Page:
17th March 2019 – The Year of the Fly
Amongst those unfortunates attracted to the banana trap was a tiny, hunched fly that was too small to pick up with tweezers. With difficulty I transferred its tiny corpse to a drop of glue on a triangle of paper, where it dangled from one wing and eventually fell off leaving the wing and a bit of antenna behind. Under the microscope the fly was a hunched mass of hairs, too dark to see much detail apart – but the torn wing was delicate, shimmering silk with fine threads along the veins, and the fragment of antenna like feathered pearls on a string.
This was a member of the family Psychodidae, otherwise known as an owl midge or hairy-moth fly according to my boyhood copy of Colyer and Hammond’s “Flies of the British Isles”, or more prosaically elsewhere, as a drain fly, sink fly, bathroom fly, filter fly or sewer gnat. Relatives in warmer climates include the notorious sand flies (phlebtomine flies) that bite and suck blood and are capable of transmitting infections such as the parasite Leishmania and several viruses that sound like a strange holiday brochure – Naples virus, Sicilian virus and Toscana virus.
Where to begin with all these resonances? The genome of these viruses is split up into three segments, like tiny chromosomes, that have to be copied before they can be used to produce virus proteins, a bit like printing a photograph from a negative. I did my PhD on influenza virus which has a similar genome organisation, although instead with eight segments, and spread from person to person rather than by flies. As a post-doc I went to Australia to work on a parasitic worm spread by snails, but my friends in the next lab worked on Leishmania, a protozoan that causes skin lesions. Phlebotomy is the making of an incision in the skin, either to extract blood or to inject something in – that something sometimes including viruses such as hepatitis C virus, my next research topic. Not everything is work of course, and there was romance, marriage and holidays that echoed her Italian ancestry, to Naples and Tuscany. Most recently I have dabbled in moths, running a light trap in the back garden and being astonished at the diversity and beauty of these hitherto invisible visitors – and the eccentricity of more serious moth botherers, the blog of one of whom (https://whittingehamemoths.home.blog/) got me started on this on, where I am now back, full circle to flies.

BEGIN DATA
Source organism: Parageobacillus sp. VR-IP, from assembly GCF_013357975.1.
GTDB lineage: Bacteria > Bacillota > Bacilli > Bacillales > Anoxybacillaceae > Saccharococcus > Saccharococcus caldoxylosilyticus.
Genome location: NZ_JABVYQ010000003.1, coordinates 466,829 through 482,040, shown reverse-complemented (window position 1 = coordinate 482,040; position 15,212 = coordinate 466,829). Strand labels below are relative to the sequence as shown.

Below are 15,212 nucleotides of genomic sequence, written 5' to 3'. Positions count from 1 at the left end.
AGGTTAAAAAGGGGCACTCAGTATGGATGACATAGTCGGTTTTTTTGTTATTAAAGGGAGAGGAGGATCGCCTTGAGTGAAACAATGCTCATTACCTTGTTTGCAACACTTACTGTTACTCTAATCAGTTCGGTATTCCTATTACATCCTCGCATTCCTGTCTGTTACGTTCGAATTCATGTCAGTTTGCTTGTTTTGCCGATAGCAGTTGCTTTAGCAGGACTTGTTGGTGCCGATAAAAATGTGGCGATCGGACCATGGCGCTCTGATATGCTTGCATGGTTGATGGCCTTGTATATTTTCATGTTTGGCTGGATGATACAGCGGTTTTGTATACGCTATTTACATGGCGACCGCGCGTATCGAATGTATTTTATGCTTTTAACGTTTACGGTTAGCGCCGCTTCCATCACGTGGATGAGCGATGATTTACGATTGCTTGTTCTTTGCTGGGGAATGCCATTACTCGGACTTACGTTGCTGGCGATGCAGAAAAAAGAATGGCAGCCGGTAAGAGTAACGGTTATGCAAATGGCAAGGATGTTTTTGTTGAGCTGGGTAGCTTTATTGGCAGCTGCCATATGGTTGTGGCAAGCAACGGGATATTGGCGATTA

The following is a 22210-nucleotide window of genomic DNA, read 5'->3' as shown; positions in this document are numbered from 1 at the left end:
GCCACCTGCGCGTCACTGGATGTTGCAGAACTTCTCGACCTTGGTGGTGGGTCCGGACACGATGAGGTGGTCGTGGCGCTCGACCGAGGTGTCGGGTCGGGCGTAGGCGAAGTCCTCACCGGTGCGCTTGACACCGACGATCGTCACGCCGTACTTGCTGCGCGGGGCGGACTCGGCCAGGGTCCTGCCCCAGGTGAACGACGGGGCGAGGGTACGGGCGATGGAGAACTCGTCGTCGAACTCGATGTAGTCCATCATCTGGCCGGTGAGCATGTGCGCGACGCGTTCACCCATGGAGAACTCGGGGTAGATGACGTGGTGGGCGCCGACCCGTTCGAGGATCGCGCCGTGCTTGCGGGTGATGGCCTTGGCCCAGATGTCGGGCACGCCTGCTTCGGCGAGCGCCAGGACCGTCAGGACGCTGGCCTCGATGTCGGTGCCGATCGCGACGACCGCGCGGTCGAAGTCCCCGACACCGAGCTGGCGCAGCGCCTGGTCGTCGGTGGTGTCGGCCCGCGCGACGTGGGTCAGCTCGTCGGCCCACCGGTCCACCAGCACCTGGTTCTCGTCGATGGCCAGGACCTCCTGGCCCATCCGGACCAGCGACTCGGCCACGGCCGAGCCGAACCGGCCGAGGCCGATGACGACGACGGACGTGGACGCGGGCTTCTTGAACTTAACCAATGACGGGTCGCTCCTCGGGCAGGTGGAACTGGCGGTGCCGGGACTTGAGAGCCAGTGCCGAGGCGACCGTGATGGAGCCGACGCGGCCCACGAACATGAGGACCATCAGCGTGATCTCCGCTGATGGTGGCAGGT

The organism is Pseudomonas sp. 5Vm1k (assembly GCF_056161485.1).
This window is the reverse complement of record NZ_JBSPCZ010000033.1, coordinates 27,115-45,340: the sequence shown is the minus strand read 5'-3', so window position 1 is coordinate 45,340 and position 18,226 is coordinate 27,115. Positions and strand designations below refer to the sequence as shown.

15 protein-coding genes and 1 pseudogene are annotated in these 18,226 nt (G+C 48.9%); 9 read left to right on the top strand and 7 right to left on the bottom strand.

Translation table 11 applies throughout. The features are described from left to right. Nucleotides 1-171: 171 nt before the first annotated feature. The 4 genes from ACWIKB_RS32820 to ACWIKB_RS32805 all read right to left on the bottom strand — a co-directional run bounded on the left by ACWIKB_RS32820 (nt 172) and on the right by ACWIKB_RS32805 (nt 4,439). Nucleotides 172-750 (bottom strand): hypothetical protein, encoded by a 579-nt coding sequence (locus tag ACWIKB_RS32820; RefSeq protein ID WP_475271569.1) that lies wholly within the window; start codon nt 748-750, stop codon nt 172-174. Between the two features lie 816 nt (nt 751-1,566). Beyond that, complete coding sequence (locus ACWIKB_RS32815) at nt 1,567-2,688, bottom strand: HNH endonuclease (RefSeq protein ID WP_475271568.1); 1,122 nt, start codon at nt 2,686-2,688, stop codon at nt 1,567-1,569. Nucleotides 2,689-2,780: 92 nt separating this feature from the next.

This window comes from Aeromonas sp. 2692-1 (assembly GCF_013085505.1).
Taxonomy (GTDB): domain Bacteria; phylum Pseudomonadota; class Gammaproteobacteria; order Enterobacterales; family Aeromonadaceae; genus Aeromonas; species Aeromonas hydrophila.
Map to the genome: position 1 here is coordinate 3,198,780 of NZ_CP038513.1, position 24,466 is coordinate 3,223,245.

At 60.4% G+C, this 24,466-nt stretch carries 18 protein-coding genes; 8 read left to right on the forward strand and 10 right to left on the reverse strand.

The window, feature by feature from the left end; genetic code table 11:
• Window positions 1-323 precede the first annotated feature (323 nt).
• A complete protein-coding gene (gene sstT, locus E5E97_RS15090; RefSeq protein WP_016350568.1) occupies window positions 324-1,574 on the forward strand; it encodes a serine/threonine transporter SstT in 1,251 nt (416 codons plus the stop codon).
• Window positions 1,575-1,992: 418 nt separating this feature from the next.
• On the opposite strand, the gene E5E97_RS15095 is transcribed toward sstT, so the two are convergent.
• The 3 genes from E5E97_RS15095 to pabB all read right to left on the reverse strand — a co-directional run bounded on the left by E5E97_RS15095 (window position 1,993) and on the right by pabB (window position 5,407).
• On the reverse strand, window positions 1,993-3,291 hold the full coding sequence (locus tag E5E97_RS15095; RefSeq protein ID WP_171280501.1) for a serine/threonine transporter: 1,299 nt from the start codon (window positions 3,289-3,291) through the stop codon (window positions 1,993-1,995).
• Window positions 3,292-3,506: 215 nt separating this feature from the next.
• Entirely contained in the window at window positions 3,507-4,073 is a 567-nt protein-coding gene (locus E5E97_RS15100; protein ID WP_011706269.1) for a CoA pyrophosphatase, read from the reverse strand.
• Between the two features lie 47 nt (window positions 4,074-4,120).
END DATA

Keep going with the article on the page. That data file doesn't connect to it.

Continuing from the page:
Of course, the “Psycho” in the family name could lead us on to matters psychological – what is this need to collect, identify and order things really about? Why not enjoy these creatures in the flesh or lift my eyes to the wider world,
But the Greek root is “psyche” for which you have a choice of meanings – Psyche the mortal, abandoned on a riverbank by Eros and granted immortality by Zeus, or psyche the soul, for which I follow Wittgenstein “About what one can not speak, one must remain silent.” But psyche also means butterflies or moths, which is clearly the meaning intended, and so I am saved from further revelations induced by, what I hereby christen, fairy flies.